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Probably look up actual fashion trends in those countries, because in Japan there are tons of fashion subcultures.
Not usually blue though. Take it from me, an Asian person, that while those colors do exist it's usually some variant of blonde/red.
And wholesale dyed hairs are way more common than streaks.
Female characters with different hair colors is a pretty common trope regardless, mostly because of The Fashionista being Always Female. In Scott Pilgrim vs. The World, Knives Chau dyed her hair because of her rivalry with Ramona, who regularly dyed her hair different colors. A similar trick was used in Eternal Sunshine of the Spotless Mind, where Clementine's hair color is a visual cue as to when a flashback is taking place. I can't help but think the prevalence of You Gotta Have Blue Hair in anime also feeds that association with Asian women.
I dunno why they don't just have them dye their hair entirely if they have to have them dye their hair at all. Like, why can't we see one character with their hair fyed full blonde? Just for fashion's sake.
Because then it wouldn't be the stereotype.
Some of y'all seem to be under the impression that critics of the trend are upset about "Any female character with abnormal hair colors whatsoever". When the trend is actually a super-specific type of artificial hair coloration used to signify a super-specific type of character.
If you jumped into this conversation to defend the idea of a character with bright pink hair or an Asian character dyed blonde, I'd advise you to go back and read up on the actual context of the discussion.
Edited by TobiasDrake on Feb 16th 2020 at 9:39:28 AM
Some actors don't like to dye their hair and some directors are all "eh, close enough" - hence the hair streaks.
Now there are actors who dye their hair for roles, see Scarlett Johansen in the MCU.
Hair streaks were popular during the 2000's, but fell out of favor since ~2010-2011.
Some trends are just fucking weird, and when the system oppresses people, it means even weird trends can become omnipresent in such a way that is annoying or stressful (because oppression is highly stressful, to say the least) to folks part of the marginalized group.
Anecdotal, but I know three Asian girls who had blue streaks in their hair in their 20's.
Netflix is adapting The Babysitters Club. I don't know if it'll a family-friendly show aimed at the target demographic or an older aimed show aimed at fans who read it in its heyday. Whether the girls will be age lifted, and whether it's a Period Piece or Setting Update, is also up in the air.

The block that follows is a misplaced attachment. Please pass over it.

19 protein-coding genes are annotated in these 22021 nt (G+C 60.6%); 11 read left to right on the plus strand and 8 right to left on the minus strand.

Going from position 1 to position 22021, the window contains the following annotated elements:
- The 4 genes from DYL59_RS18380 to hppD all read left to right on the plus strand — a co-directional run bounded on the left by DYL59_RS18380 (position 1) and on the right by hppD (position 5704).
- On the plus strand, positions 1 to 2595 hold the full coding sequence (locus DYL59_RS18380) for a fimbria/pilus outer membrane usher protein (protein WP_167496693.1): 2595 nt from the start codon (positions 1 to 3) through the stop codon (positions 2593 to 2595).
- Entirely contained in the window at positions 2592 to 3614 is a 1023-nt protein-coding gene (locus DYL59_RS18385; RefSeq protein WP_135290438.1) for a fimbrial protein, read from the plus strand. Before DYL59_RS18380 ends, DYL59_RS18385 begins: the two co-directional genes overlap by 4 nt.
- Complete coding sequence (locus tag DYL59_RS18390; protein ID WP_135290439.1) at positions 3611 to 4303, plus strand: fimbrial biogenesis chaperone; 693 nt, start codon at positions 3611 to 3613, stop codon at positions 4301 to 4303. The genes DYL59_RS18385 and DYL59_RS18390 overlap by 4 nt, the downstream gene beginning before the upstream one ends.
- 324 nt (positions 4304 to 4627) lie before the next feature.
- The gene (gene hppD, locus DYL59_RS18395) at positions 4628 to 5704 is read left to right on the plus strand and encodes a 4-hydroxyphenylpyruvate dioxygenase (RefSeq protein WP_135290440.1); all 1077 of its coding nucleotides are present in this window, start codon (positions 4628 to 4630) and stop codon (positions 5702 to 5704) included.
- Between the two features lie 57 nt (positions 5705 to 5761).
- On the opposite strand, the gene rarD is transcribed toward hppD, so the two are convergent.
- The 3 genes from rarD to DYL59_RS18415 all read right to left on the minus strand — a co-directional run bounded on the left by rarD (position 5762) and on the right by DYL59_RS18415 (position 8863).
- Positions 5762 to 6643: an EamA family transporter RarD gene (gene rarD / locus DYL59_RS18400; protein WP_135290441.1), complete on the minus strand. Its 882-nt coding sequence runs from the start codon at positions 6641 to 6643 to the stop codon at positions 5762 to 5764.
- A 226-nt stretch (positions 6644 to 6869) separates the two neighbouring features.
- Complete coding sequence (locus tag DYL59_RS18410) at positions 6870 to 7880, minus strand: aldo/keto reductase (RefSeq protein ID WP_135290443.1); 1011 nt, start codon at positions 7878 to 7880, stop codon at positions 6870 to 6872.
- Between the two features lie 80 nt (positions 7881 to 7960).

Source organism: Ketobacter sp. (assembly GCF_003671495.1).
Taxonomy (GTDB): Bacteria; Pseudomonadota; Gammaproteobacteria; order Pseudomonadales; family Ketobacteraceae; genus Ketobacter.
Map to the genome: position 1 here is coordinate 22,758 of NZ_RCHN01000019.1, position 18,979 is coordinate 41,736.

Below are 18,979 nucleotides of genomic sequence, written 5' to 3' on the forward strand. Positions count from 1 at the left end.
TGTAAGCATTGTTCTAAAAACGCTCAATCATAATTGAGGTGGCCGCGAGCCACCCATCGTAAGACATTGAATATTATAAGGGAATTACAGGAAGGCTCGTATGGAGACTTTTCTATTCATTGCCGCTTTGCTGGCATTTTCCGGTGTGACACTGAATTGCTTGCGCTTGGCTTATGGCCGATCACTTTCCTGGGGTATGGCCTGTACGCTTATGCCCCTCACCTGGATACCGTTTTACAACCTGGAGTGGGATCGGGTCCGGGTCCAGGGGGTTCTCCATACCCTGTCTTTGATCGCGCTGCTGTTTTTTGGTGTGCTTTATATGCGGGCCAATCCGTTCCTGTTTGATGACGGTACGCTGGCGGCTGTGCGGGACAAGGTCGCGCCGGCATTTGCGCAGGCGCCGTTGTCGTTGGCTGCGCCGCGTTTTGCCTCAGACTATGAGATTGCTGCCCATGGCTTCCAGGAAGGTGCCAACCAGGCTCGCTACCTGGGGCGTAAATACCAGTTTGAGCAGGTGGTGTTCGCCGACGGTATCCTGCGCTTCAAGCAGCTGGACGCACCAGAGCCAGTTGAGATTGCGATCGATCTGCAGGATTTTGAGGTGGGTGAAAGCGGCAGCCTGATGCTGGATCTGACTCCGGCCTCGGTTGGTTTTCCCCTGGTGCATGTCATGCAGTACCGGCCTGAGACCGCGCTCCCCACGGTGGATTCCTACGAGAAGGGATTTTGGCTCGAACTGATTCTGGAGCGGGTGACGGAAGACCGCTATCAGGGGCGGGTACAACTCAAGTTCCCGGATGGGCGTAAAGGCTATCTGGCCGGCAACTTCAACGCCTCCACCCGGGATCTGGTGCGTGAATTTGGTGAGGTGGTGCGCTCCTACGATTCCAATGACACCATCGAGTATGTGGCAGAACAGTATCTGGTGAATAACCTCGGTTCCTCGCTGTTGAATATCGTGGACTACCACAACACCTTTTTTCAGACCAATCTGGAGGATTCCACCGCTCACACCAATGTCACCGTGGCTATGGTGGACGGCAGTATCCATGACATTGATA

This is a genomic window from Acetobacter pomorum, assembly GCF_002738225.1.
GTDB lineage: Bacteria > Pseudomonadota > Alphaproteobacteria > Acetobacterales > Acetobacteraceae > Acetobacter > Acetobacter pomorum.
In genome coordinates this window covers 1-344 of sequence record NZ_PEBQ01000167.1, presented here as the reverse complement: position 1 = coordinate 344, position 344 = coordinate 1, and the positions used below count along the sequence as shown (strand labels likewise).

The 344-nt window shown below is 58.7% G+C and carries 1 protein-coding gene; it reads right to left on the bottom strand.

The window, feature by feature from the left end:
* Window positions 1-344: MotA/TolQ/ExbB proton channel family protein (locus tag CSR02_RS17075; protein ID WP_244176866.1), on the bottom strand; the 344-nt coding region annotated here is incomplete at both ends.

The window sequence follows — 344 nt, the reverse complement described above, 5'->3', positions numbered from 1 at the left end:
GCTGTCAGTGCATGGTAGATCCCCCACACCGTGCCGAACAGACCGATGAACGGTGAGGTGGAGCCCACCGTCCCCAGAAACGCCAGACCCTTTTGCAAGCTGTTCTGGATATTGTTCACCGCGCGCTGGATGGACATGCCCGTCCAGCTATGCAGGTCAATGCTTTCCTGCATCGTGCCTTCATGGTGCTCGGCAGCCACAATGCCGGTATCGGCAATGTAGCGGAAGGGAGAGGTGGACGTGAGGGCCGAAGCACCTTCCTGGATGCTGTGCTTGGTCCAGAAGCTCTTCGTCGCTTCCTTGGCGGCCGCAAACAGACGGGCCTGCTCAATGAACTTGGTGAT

Looking online, people expect Adaptational Diversity. I keep on seeing posts from people who want Kristy to be lesbian.
Edited by Pichu-kun on Feb 18th 2020 at 4:13:27 AM
It's been years since I thought about the Babysitter's Club. I remember reading and really liking the mystery books.
For anyone interested, is Ken from Street Fighter still three-quarters Japanese?
I believe so.
Ah, I ask mostly because live action adaptations still have him played by a white guy and I don't think this has been brought up in a Street Fighter game since 2.
His nationality is American, and I think he was meant to appeal to American audiences in a contrast to Ryu as a Japanese character - so I don't think it would be a stretch to say he's meant to be somewhat white-passing, but he is still mostly Japanese in lineage.
Ken being a Japanese-American was because when he first debuted in 1987, he had black eyebrows despite the blond hair and that stayed in future appearances. Supplementary material that never left Japan explained that Ken dyed his black hair to blond because he was being a delinquent while he parents were busy divorcing. After the dying, his father decided to have him sent to Japan to study under Gouken and ended up a surrogate brother to Gouken's adoptive son Ryu.
Edited by HallowHawk on Feb 19th 2020 at 7:22:55 PM
Dana Schwartz, the head writer for the upcoming She-Hulk show, has received death threats for criticizing South Park.
Geez, it's not even that extreme an opinion. South Park itself has been examining its own impact and attitude in its latest seasons.